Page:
May 2002 Issue  Volume 3  Number 3

Editor's Page

An increasingly common solution offered by companies that receive complaints about the inaccessibility of their web sites is to create an alternative site that they claim will accommodate users who are blind or visually impaired and the growing number of people who surf the web using their cell phones. Ironically, the very small screens of cell phones have drawn attention to problems screen reader users know well, such as cluttered pages filled with repetitive and unlabeled links and the long download time of graphics.

Stephanie Bassler, Vice President and Chief Operating Officer of De Witt & Associates and, reviews Amazon Access, an alternative version of's web site. As an expert on web accessibility and a sighted person familiar with the use of screen readers, Bassler explains the differences between the two sites, tests and Amazon Access to determine differences in functionality, and speaks with company officials about why the alternative site was created.

In the rest of the issue, Debbie Cook, Project Director of the Washington State Assistive Technology Alliance, presents a comprehensive round-up of where we are with cell phone access. She visited service providers—Verizon, AT&T, Cingular, and Sprint, and manufacturers—Panasonic, Motorola, Qualcom, and Nokia. This article documents which companies are or are not committed to developing accessible products, and tells us once again that we must keep pushing them to give us products that we can use. James A. Kutsch, Jr., Ph.D., Vice President of Technology for a global leader in outsourced customer service and billing, presents the first of a two-part series on building a home computer network.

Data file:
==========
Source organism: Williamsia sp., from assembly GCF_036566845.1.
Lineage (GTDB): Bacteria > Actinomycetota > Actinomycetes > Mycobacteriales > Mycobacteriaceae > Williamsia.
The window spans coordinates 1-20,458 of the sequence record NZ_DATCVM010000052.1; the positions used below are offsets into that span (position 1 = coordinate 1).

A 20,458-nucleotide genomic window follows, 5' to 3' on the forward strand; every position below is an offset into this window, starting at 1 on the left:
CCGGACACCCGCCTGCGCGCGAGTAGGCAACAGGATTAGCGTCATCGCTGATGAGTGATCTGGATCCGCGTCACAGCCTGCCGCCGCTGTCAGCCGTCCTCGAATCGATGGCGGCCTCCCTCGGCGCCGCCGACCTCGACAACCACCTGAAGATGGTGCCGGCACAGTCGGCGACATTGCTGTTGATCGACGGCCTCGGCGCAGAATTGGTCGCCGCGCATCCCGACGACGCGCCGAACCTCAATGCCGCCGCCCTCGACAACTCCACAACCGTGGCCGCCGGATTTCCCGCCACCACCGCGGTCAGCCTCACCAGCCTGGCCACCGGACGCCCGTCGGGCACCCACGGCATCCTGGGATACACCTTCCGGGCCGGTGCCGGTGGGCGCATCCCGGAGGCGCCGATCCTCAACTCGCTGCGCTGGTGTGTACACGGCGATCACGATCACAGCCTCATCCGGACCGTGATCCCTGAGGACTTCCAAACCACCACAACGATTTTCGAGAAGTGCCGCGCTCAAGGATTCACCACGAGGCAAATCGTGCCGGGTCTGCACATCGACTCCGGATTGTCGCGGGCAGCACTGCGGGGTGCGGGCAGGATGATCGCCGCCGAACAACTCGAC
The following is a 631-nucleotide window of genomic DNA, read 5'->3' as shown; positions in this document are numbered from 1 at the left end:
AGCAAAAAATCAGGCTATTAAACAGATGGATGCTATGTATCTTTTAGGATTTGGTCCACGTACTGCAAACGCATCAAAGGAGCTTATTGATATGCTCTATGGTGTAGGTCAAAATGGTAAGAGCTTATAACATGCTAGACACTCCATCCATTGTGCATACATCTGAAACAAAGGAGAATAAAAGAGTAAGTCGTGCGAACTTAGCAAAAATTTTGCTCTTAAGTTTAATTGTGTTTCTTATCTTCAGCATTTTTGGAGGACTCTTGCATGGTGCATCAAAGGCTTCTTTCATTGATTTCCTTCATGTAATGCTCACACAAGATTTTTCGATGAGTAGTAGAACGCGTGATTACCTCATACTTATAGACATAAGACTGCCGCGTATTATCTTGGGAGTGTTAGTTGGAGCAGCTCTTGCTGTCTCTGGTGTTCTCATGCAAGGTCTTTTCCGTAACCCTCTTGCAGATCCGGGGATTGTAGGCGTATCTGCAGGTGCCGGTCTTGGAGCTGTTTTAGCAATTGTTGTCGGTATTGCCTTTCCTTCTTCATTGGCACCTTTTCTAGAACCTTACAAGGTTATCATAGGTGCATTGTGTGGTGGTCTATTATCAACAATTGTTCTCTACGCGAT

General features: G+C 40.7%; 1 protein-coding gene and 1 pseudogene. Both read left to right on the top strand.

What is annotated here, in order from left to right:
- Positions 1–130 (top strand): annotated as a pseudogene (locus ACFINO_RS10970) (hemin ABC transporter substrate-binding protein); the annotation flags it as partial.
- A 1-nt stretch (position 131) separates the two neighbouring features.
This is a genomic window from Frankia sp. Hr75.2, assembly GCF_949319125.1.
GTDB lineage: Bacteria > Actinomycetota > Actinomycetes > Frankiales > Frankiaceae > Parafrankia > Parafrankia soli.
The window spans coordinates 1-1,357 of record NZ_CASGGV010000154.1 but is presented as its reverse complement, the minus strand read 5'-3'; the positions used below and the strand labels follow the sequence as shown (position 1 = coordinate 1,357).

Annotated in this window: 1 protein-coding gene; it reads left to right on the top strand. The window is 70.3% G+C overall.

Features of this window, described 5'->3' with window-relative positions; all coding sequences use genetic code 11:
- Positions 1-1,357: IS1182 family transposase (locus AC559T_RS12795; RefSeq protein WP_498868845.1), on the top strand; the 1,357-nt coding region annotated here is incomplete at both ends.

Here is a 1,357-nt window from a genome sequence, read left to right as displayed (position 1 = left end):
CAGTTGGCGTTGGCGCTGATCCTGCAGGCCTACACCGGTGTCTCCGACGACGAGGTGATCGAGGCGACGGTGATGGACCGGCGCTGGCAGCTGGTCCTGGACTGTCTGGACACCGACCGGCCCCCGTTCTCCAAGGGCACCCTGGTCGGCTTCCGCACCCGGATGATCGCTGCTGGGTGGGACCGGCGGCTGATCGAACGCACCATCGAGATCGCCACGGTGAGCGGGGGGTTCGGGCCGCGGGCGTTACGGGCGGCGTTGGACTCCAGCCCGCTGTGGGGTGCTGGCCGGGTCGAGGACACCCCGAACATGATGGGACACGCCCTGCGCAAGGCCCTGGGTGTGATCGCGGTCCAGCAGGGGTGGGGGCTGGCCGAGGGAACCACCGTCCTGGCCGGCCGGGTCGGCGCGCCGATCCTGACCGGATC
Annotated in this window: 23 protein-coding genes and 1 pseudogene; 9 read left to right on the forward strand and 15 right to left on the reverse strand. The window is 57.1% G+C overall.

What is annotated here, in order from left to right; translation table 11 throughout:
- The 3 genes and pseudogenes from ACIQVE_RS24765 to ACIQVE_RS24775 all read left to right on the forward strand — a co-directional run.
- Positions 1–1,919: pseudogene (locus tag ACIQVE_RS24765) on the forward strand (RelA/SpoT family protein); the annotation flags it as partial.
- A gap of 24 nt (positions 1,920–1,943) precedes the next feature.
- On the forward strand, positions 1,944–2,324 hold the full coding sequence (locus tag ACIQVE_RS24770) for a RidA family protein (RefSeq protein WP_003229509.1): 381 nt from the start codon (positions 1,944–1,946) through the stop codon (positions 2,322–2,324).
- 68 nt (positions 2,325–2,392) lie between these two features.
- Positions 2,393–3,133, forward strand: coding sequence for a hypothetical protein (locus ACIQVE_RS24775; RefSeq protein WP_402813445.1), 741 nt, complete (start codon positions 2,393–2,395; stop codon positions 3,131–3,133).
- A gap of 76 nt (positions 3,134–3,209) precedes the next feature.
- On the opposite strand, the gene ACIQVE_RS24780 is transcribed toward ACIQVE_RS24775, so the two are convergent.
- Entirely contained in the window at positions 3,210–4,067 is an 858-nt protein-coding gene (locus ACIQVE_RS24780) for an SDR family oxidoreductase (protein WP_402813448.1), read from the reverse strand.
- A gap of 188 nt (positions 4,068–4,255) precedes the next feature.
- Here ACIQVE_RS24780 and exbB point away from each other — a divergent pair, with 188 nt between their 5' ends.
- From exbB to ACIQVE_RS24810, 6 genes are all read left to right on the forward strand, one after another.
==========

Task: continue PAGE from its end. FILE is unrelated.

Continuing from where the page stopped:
Kevin Dusling and Mark Uslan review off-the-shelf Global Positioning Systems (GPS).

Cathy Anne Murtha, California-based online access technology specialist, offers important advice for access technology trainers. Deborah Kendrick interviews Larry Lewis, the new Product Marketing Manager, BrailleNote Family with the New Zealand-based Pulse Data International (PDI) Ltd.

Deborah also relays a cautionary tale about how anyone can be stricken with a computer virus.

Jay Leventhal, Editor in Chief

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